The Strategist

Three-quarters of British companies to relocate headquarters outside of the country

09/26/2016 - 14:54

According to a recent survey composed by KPMG, 76% of Heads of British companies intend to transfer headquarters of their business, or part of their companies’ activities from the UK to Europe in the near future. The uncertainty associated with Brexit apparently looks scary for business representatives even despite the fact that most of them are confident in the British economy’s growth.

According to KPMG’s study, 72% of general directors of British companies voted on June 23 against leaving the EU. In the end, however, their point of view turned out to be in the minority. Now, Heads of businesses located in the country are trying to find a way to adapt to future changes, and prepare for them in advance. Even despite the fact that the vast majority of them are confident in the growth of the British economy in the next year (so say 69% of respondents), three-quarters of UK companies may soon leave the UK.

76 out of 100 heads of companies with an annual turnover above £ 100 million stated that they intend to move headquarters of their companies, or some of their operations, from Britain to continental Europe. "Business leaders react to uncertainty by developing contingency plans, - commented Head of the British division of KPMG Simon Collins on the research. - More than half of them believe that ability of the United Kingdom to do business will be undermined after Brexit, so that many general directors find it important to ensure various scenarios for protection from failures in the future."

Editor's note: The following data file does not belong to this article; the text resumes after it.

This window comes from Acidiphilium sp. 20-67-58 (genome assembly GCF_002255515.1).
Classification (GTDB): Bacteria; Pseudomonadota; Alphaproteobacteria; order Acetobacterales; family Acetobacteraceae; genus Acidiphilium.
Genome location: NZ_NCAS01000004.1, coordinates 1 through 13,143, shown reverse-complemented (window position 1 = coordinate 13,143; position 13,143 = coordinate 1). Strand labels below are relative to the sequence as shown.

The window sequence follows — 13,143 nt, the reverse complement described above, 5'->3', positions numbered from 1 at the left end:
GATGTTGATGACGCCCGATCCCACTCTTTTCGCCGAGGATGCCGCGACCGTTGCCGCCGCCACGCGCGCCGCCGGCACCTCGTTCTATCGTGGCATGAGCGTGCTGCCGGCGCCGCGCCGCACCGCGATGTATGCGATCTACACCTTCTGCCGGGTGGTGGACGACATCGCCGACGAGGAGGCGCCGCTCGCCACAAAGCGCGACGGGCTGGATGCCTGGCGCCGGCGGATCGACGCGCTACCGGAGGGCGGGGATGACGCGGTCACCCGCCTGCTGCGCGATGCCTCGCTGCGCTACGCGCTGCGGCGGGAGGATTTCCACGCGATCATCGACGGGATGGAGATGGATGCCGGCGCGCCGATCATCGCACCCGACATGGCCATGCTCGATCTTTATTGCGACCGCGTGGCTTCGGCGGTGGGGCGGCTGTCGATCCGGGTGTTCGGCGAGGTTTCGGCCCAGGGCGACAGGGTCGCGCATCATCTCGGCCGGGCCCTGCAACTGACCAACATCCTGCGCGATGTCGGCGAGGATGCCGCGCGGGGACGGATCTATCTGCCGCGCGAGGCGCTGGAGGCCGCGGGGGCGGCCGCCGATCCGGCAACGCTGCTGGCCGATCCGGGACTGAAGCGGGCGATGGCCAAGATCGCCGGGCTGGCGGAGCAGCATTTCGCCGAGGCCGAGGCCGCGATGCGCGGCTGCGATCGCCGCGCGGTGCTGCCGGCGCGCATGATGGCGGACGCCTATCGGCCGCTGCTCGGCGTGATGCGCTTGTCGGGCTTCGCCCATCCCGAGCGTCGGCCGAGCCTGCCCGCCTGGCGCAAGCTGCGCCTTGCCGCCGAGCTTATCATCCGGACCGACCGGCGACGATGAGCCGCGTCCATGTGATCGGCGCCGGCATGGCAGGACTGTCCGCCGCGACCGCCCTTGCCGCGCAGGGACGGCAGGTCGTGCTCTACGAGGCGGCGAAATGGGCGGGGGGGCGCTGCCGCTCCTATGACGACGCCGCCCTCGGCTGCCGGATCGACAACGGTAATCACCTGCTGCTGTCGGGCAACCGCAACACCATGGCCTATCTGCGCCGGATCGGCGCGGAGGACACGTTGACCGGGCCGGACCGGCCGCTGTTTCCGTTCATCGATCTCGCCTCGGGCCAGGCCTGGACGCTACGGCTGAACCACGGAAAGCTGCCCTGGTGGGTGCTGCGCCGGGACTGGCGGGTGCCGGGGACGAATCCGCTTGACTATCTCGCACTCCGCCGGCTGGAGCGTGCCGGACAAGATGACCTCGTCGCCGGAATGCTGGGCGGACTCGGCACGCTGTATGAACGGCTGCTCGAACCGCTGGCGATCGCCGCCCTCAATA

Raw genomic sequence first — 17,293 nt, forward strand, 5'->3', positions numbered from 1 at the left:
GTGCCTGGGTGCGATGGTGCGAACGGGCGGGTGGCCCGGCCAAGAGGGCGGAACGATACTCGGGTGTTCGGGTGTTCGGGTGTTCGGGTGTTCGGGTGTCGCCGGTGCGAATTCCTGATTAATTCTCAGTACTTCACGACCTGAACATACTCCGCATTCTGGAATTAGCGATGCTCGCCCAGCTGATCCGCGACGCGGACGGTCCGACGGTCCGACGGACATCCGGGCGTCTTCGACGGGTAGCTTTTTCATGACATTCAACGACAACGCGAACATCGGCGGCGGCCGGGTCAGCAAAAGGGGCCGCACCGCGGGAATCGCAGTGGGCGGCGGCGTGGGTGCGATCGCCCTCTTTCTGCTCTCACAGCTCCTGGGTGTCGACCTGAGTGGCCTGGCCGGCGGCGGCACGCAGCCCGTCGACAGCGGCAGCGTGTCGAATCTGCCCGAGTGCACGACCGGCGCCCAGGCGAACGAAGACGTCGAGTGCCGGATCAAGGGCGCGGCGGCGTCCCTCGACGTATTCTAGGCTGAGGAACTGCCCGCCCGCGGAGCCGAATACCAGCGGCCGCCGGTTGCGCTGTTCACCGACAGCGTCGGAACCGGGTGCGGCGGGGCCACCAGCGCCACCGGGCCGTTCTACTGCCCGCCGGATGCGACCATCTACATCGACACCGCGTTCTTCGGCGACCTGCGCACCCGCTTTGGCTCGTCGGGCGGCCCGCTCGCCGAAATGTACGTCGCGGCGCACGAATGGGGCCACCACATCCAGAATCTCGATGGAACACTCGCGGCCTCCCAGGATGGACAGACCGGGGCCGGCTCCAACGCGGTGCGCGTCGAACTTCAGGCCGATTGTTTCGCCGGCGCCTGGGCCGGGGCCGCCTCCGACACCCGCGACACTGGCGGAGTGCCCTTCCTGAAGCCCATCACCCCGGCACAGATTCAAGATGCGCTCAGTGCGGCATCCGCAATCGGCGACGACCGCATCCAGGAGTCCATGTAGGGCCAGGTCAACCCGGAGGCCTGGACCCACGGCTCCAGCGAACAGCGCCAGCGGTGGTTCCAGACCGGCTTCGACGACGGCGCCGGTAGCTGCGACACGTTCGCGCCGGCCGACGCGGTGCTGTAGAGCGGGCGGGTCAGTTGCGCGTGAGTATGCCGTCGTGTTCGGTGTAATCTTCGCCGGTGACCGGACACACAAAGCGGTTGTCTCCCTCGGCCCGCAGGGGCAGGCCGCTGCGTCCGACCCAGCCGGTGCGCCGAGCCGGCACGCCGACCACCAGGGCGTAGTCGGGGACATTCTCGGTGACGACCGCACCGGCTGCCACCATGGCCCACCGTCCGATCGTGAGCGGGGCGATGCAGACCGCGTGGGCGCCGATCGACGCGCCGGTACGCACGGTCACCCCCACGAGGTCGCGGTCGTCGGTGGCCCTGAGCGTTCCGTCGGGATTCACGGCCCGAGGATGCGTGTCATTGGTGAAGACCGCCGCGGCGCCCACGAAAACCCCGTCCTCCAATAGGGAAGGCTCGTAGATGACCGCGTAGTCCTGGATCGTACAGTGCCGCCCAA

It’s not Brexit itself that looks frightening for local business, but uncertainty associated with it. Dire predictions of experts haven’t come true yet, moreover, the companies believe that they will show strong growth in the next three years. That’s how long the national authorities and the European Union representatives will be finalizing the rupture of relations within the single economic unit. According to KPMG’s study, Prime Minister Theresa May is expected to keep close economic ties with the European Union. Yet, nobody expects that this riddle will be solved in the near future. 

"The authorities need to be seriously concerned about departure of British business from the country, and they should find a common language with it as soon as possible to understand what guarantees the government can offer... To develop a backup plan is one of the forms of guarantee, but it should not become a "plan A". This is a radical step to transfer headquarters abroad, and it will certainly attract attention of media. However, a business may simply relocate part of its operations to other countries, especially without attracting public attention. We hear again and again that business needs certainty"- summed up Mr. Collins.

Meanwhile, Treasury Select Committee of the United Kingdom said that if the British financial services sector loses access to the single European market after Brexit, caused damage will be quite substantial.

The Committee’s Chairman Andrew Tyrie published a letter from Andrew Bailey, Executive Director of Financial Conduct Authority (FCA). He says that at the moment, 5,476 British financial services company have at least one corporate "passport" for doing business in other EU countries or the European Economic Area. According to the MP, the risk that the business will lose access to the single market is very substantial. To compare, only a little more than 8 thousand financial services companies from all over Europe will lose the similar right in respect to the United Kingdom.